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How to write a website brief



Writing a brief for a web design project can be a daunting task. The following activities can help you break down the project into the most important factors, and gather enough information to write a brief that you can send to agencies or developers to obtain a quote.

Write a job description

Being clear about what you want to achieve with your website is the most important thing you can do. Once you know what you expect from your site, it’s easier to make it happen.

To help you decide on the best objectives for the site, you could try writing a job description. It doesn’t have to be complicated: what you’re trying to do here is give an overview of the responsibilities of the site.

Here are some examples:

Overview: a brief summary of the role of the website and how it’s going to support your organisation. For example: sell tickets, raise awareness, be accessible, communicate effectively, store archives, collect donations etc.

Admin and back-end: what it can do to reduce workload and join up other systems you have to integrate. For example: be easy to update, integrate with Mailchimp, provide visitor information and metrics, take payments, integrate with CRM systems etc.

Website objectives

Setting objectives for your website will help inform different tactics to make it perform better. Tactics allow you to experiment and learn.

Objectives usually fail because they fail on one of these 3 principles: attract, convert or retain. If you know what you’re aiming for with your objectives, you’ll be able to measure the effectiveness of your efforts.

If one of your objectives isn’t performing well, you can easily see what’s wrong with it. Not enough traffic? Try some tactics to push traffic to the site. Not enough conversions? Plenty of traffic but people aren’t doing what you want them to? Try some conversion tactics: messaging, call to action buttons, improved user journey etc. Not enough returning visitors? Try some retaining tactics: social media messaging, newsletter messaging etc.

Effective objectives are measurable, achievable, and specific – they can be things like:

  • Sell 50% more tickets in the next two years
  • Increase donations by 20% in 2021
  • Grow our mailing list by 200% by 2022

It’s a good idea to have around 3 primary objectives. Primary objectives are the most important things you want to do. You can also set yourselves secondary objectives, which are things you’d also like to happen that aren’t so critical. If you prioritise them like this it will help you focus your activities around the things that matter the most.

Once you know what objectives you’d like to set for the site, place them in order of importance.

Audiences

The next step is to think of the audiences you’d like the site to speak to and divide them into groups. For example:

  • Ticket bookers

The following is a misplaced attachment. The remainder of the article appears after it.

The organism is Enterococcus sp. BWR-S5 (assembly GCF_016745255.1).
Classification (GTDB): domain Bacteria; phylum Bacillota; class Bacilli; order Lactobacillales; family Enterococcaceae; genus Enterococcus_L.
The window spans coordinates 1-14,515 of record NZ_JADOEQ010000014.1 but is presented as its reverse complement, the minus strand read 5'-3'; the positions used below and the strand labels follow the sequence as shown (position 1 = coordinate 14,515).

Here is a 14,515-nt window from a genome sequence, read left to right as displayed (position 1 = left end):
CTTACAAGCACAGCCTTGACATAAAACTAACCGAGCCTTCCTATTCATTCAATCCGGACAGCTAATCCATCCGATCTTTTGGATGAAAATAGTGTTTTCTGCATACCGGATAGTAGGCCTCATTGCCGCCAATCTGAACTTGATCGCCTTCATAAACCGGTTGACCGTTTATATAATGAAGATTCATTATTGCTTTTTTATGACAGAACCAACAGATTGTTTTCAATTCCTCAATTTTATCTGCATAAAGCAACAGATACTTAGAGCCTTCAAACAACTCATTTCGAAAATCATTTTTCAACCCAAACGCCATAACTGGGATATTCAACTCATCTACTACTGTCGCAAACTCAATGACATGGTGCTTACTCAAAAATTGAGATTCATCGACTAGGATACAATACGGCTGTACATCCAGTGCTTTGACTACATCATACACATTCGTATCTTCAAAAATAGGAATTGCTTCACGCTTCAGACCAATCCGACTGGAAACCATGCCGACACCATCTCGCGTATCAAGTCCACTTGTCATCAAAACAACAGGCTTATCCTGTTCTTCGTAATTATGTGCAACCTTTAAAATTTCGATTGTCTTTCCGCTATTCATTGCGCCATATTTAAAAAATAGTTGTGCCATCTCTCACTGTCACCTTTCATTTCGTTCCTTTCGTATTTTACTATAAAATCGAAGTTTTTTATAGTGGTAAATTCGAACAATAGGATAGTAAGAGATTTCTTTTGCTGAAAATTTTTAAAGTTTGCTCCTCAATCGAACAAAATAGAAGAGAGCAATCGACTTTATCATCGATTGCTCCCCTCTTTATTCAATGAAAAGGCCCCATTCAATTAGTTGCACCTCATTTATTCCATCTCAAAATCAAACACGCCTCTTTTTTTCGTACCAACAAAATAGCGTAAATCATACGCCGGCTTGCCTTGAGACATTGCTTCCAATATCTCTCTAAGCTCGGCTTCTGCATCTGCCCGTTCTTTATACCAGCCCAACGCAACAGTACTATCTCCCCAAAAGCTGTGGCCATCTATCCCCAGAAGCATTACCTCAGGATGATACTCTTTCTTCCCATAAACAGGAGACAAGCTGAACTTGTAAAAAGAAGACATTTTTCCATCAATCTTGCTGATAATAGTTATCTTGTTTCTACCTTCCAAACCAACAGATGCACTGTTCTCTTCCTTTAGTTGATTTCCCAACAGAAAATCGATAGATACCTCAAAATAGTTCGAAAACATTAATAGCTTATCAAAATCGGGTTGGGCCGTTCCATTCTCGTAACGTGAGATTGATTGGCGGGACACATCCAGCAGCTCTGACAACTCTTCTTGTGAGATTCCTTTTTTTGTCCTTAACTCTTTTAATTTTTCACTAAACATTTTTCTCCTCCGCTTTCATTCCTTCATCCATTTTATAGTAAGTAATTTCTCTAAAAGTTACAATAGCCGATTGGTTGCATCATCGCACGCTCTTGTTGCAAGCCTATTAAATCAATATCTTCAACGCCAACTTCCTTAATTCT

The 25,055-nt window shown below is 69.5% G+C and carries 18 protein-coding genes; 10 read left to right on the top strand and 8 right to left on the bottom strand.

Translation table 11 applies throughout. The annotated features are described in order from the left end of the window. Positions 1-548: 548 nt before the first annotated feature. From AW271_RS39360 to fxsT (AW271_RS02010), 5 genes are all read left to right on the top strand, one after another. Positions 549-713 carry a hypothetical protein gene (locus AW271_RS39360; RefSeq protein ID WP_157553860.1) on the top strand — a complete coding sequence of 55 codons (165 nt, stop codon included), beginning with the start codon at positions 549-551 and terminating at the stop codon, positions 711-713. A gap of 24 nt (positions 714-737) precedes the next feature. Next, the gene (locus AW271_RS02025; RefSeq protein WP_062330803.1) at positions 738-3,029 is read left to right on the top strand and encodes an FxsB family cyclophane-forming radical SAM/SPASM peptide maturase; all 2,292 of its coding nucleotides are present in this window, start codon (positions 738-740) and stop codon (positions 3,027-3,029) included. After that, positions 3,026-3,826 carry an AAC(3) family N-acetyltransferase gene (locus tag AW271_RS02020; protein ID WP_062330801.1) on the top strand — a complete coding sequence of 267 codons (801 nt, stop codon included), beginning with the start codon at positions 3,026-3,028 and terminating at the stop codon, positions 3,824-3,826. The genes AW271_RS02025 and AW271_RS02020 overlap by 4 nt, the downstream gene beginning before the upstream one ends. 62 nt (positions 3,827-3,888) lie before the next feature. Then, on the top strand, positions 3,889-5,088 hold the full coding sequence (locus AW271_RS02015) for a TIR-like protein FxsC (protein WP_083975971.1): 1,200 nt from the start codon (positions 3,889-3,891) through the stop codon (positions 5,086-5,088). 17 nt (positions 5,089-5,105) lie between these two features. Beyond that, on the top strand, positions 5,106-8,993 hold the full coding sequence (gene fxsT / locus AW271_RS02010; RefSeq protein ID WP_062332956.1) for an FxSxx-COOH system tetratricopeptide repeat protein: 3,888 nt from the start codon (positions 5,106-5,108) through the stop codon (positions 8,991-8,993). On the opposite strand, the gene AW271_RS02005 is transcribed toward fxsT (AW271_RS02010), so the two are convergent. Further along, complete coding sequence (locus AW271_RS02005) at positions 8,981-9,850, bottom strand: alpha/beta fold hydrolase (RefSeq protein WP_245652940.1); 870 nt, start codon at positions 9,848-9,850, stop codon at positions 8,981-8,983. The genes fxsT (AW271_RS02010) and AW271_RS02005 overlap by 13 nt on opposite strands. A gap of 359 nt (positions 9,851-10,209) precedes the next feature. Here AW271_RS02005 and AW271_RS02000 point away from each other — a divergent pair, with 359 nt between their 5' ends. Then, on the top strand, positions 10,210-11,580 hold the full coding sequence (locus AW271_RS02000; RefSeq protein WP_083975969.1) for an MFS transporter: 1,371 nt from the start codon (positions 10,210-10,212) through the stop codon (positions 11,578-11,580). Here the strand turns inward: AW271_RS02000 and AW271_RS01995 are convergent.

• Parents
  • Potential funders
  • Educators
  • Admin team

Then for each audience group write down the actions and activities you’d like them to be able to do on the site. Some of these could include:

  • Book a ticket
  • See all our shows available to book
  • Watch the trailer for the show
  • Signup for newsletter
  • Find out about venue information

Mapping out all of the above will put you in a great position. You’ll know who you’re speaking to and how to speak to them. You’ll know what content and functionality you’ll need and you’ll understand how it helps you to meet your site objectives, and be able to plan the user journeys accordingly.

Accessibility considerations

There is legislation from the government that is in play now to ensure any new website is accessible. This applies to organisations that are run mostly on public funding, so if this applies to you, you’ll need to make sure the site is compliant with 2.1 WCAG standards, and you’ll also need an accessibility statement on the site.

We have a resource that covers what you need to know. It includes a link to a statement generator and how to perform a simple audit on your site: How to make your online content accessible

We also have a webinar on the topic that you can watch here: How to make your content accessible

There’s a self-audit guide too, which walks you through all the basics of the checks you can do yourselves: Doing a basic accessibility check if you can’t do a detailed one

There is also this accessibility statement generator to help you create your own: Accessibility statement generator

If you have Chrome, you can use this Google tool to run simple accessibility audits: Google Chrome accessibility tool

Next steps

You’ll now have all the information you need to create a brief for your website project. You can use this template to form the framework to create your own.

Once you’ve written your brief you might find our guide on selecting an agency useful.

Further Support

The Digital Culture Network is here to support you and your organisation. Our Tech Champions can provide free 1-2-1 support to all arts and cultural organisations who are in receipt of, or eligible for, Arts Council England funding. If you need help or would like to chat with us about any of the advice we have covered above, please get in touch. Sign up for our newsletter below and follow us on Twitter @ace_dcn for the latest updates.

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